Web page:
Evangelism is hospitality. And Addie Zierman explains why inflatable Sumo Suits and marketing hype are not the best form of hospitality.
Zierman’s post is titled “Outreach Events and the Old Bait-and-Switch.” That tactic — “bait-and-switch” — is from the world of sales. Evangelism should never be about sales or selling or marketing.
In the context of sales, even free pizza becomes inhospitable. Free pizza offered as bait, or as a sales premium, isn’t really free. It’s given in the hope, or in the expectation, of getting something in return. That’s not hospitality.
Adam Fisher isn’t talking about evangelism here, but it’s something akin to it:
You can’t talk someone out of his fears or loves or needs or aversions. The best you can do is to urge them on, and hope that they will come to the end of their own railroad track … debark … and have a doughnut and a cup of coffee.
Try to be there to share the coffee and doughnut. Go ahead and spring for the check, even, just don’t do it expecting something in return.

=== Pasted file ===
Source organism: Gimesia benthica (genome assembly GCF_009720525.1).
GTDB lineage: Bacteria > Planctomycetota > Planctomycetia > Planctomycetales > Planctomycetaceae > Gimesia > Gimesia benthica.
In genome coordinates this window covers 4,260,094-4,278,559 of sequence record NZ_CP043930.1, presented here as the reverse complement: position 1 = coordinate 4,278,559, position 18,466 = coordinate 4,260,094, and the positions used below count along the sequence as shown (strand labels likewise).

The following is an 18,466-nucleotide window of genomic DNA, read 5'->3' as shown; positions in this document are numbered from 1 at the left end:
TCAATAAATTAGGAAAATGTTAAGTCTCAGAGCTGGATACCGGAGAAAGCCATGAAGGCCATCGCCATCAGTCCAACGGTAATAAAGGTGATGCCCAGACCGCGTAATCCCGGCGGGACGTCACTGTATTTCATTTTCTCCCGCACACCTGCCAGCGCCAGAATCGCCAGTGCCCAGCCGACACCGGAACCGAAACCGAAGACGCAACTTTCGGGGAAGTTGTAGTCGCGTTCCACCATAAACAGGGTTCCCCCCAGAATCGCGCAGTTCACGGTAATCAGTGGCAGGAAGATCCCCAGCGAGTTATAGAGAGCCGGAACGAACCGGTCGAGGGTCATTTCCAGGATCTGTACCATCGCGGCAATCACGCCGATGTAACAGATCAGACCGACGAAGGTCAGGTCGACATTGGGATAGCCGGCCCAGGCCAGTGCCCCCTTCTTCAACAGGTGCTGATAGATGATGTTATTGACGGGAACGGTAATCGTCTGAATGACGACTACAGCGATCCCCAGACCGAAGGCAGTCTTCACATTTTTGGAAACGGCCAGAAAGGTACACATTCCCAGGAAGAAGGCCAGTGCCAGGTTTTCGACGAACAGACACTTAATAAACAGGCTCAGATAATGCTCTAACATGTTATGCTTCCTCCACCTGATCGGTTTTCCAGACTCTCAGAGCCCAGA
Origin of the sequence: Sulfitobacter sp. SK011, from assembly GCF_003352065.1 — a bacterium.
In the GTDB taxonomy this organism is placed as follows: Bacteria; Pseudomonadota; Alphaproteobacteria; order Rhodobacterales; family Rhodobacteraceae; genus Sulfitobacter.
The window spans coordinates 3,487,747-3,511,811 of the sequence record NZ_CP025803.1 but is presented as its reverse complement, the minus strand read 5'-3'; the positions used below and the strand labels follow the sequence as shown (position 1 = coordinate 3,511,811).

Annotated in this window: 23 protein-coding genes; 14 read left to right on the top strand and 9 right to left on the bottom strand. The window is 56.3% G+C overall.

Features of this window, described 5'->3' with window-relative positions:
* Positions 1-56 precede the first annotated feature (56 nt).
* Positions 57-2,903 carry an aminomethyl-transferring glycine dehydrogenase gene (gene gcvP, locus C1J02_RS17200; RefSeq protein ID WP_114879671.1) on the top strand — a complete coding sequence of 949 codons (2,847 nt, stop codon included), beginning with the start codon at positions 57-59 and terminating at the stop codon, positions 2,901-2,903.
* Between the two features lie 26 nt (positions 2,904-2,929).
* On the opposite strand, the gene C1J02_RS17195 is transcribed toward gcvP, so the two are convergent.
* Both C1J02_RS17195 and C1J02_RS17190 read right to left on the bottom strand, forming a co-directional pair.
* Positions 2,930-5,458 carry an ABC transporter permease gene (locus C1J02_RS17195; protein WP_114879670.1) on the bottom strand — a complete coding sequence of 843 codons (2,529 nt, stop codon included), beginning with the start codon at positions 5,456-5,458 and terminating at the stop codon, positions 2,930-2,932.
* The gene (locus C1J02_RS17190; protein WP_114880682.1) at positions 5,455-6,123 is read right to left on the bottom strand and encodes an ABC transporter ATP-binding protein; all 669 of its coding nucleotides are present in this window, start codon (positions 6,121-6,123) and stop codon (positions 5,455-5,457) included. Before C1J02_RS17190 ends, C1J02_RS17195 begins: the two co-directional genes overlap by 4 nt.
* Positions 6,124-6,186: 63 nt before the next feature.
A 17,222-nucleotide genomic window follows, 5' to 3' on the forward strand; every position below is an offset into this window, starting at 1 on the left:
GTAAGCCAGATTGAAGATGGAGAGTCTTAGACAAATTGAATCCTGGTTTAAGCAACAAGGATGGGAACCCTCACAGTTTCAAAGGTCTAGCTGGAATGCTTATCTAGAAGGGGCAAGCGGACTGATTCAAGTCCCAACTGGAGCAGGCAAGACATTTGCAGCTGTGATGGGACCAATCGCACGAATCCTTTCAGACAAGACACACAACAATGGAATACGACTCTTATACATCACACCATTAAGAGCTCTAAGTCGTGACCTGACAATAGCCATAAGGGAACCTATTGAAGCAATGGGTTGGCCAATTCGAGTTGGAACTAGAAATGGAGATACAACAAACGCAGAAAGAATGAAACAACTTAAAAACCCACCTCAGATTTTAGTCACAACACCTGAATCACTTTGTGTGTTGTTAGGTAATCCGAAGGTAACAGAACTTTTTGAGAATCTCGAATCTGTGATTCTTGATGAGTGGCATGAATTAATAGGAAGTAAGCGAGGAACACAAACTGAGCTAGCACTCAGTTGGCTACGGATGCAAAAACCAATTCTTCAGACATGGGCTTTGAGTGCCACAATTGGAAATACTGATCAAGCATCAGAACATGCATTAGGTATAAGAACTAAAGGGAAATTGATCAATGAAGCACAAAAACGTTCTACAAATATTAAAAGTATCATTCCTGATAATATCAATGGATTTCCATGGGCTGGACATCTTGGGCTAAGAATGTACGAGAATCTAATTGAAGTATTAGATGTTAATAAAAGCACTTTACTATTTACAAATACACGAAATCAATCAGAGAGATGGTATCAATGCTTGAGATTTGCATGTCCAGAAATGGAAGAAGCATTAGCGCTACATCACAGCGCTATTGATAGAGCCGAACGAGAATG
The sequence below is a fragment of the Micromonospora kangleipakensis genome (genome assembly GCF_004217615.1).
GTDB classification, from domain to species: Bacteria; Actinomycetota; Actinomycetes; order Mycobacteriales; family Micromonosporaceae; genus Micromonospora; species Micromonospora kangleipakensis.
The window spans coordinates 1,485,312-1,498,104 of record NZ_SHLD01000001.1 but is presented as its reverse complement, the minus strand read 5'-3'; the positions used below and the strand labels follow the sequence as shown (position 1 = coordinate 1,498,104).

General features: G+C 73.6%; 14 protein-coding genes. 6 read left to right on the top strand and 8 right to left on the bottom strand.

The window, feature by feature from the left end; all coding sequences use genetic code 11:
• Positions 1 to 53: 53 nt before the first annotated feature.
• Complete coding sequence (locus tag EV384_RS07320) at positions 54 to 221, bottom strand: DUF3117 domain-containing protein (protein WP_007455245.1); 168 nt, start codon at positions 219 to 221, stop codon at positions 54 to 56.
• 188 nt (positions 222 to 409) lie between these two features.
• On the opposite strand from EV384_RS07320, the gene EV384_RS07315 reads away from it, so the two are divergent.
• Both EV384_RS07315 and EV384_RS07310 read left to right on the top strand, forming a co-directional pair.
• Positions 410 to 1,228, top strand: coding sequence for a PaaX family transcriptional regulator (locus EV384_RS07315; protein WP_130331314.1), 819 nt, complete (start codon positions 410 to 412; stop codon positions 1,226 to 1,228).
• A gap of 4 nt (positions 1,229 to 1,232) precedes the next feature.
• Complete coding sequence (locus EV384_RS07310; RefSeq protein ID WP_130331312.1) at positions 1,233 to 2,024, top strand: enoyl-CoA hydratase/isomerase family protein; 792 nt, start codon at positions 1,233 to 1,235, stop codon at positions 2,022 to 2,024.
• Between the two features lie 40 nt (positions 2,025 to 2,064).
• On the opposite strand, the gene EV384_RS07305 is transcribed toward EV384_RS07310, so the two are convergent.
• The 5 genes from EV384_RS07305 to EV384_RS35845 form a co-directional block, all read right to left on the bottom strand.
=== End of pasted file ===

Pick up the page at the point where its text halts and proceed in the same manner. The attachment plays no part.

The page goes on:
Oh, and don’t forget Rule No. 1 of evangelism (and everything else): Don’t be an asshole.
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• Melanie Tannenbaum discusses the psychology of Bildad, Eliphaz, Zophar and Todd Akin.
• The Revealer shares an excerpt from Colin Dickey’s Afterlives of the Saints. Dickey recounts the death of St. George:
George was killed three separate times and resurrected three times by the Archangel Michael so he could undergo more torture. During this orgy of violence, George managed to raise some 460 people from the dead and convert them, miraculously producing water from the ground for their baptism. He turned the throne of the emperor into a fruit-bearing tree, cured a child of blindness, and resurrected an ox. The molten lead poured into his mouth did not stop him from summoning and directly engaging Apollo, whom he forced to confess that he was not a real god. When George was finally beheaded, a rain of fire consumed his tormentors, an earthquake terrified all who remained, and then milk and honey flowed from his corpse.
Dickey seems to suspect that portions of that account may have been embellished. Even so, I think St. George would make an ideal patron saint for the persecuted hegemon.
• I’m intrigued by Mark Edward’s new tell-all book, Psychic Blues: Confessions of a Conflicted Medium. I’m looking forward to similar future memoirs from Bob Larson, David Barton, Ralph Reed and Tony Perkins. Among many others.